• 2 - The Irish Renaissance, 1890–1940: poetry in English
    pp 50-112
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    The fifty years from 1890 to 1940 are at once among the most distinguished and the most problematic in the development of Irish poetry in English. Yeats published his first collection of poems in 1889, when he was twenty four, while his final volume, Last Poems and Two Plays, appeared within a few months of his death on 28 January 1939. 'After us the Savage God', Yeats wrote in The Trembling of the Veil. An Old Rector's Story', the opening poem of the inaugural Revival anthology, Poems and Ballads of Young Ireland. The female contemporary of Lawless who displayed the most 'Protestant' work ethic of the period was the decisively Catholic Katharine Tynan. Something of the trajectory of Irish poetry from AE to J. M. Synge is incorporated in the artistic development of Seamus O'Sullivan. As co-founder of the Gaelic League and editor/translator of the hugely influential Love Songs of Connacht, Douglas Hyde exemplified both tendencies at their most vigorous.
  • 3 - The Irish Renaissance, 1890–1940: prose in English
    pp 113-180
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    The Irish Literary Revival defined itself in part as an abstention from the English literary tradition, and this included the 'English novel', using the term in a generic as well as national sense. The popular novel is entirely missing from standard accounts of Irish fiction between 1890 and 1940. By 1890, the popular novel catered to a complex demographic in Ireland as well as Britain. The Irish Literary Revival was to provide the literature of the new Ireland, and the culture of Anglo-Ireland was to subsume itself in an expanded and rejuvenated native culture. One kind of narrative that could swell the young Revival canon was the fictional adaptation of scholarly or popular translations and redactions of sagas and heroic romances in Irish manuscripts. Liam O'Flaherty was in some ways a child of the Revival: he wrote about the west of Ireland, and was, in Revival terms, a peasant.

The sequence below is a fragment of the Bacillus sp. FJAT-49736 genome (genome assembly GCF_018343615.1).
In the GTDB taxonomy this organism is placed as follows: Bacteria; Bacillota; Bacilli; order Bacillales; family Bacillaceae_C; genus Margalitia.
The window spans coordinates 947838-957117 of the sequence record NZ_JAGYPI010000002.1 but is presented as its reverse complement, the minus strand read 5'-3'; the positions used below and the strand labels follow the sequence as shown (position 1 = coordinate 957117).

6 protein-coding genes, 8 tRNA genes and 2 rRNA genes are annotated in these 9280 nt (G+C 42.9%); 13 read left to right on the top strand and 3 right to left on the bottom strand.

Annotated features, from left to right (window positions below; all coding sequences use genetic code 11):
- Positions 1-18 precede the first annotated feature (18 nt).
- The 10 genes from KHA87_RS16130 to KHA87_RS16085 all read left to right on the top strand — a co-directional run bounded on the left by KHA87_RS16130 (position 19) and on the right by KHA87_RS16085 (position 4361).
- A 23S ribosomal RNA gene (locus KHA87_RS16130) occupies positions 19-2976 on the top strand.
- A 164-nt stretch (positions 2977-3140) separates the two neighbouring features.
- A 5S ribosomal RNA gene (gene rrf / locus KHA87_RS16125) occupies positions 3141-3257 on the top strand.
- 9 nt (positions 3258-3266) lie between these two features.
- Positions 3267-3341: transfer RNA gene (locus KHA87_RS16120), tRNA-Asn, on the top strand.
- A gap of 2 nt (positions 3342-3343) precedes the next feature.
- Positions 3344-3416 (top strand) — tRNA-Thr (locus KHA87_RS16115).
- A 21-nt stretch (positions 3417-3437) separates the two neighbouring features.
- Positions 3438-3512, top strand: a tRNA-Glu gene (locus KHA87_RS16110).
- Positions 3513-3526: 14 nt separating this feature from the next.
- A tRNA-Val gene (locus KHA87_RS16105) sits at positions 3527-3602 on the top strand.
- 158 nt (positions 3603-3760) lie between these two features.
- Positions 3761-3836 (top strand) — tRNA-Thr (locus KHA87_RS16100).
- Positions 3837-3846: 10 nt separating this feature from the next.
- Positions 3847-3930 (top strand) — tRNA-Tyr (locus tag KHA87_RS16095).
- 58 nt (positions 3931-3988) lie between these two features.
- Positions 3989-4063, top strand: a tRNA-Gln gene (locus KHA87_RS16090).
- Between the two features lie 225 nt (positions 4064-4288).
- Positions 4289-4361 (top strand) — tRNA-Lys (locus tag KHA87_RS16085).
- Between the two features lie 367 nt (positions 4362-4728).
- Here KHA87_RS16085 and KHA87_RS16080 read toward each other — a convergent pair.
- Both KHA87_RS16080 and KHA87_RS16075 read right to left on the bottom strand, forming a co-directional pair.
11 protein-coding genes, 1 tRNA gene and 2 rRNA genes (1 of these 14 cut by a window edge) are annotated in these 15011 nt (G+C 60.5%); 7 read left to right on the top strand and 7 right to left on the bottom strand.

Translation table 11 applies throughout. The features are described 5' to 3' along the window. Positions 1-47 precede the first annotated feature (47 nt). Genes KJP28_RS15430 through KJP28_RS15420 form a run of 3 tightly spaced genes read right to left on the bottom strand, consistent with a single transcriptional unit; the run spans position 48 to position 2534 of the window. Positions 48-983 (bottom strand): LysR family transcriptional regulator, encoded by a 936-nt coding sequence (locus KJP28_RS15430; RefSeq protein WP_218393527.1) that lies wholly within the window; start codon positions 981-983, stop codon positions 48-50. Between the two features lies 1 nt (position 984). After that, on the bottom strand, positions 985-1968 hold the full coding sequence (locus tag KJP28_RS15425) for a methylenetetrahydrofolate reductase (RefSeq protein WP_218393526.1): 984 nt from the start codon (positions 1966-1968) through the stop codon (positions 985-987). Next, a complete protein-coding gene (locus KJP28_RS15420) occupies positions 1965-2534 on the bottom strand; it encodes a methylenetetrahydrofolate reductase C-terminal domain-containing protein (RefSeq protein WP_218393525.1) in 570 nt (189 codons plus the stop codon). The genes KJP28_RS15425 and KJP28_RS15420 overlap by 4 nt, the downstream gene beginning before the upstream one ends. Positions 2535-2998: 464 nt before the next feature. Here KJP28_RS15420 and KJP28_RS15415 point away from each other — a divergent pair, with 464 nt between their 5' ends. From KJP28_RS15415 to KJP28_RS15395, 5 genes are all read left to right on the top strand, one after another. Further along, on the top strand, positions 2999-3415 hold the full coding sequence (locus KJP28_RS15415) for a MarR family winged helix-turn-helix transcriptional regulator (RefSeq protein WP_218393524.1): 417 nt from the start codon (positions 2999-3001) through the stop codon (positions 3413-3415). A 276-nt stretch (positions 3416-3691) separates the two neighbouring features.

• 4 - The Irish Renaissance, 1890–1940: drama in English
    pp 181-225
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    Histories of the drama of the 'Irish Renaissance' usually begin in the summer of 1897. One place of origin for modern Irish drama was the Théâtre-Libre in Paris, 20 May 1890. There is one unsolved problem that embarrasses any historian of modern Irish drama. The plays of Oscar Wilde do not fit into the available narratives. In the English-speaking world, the greatest advocate of modern realistic drama was George Bernard Shaw. After the death of Synge in 1909, Yeats developed this sectarian theme of the great artist done down by a Catholic nationalist mob in 'J. M. Synge and the Ireland of his Time. The Irish National Theatre Society that had for home the Abbey Theatre was not the only patriotic theatre society in the country. The Shaw excitement caused one Dublin labouring man to read John Bull's Other Island: Sean O'Casey.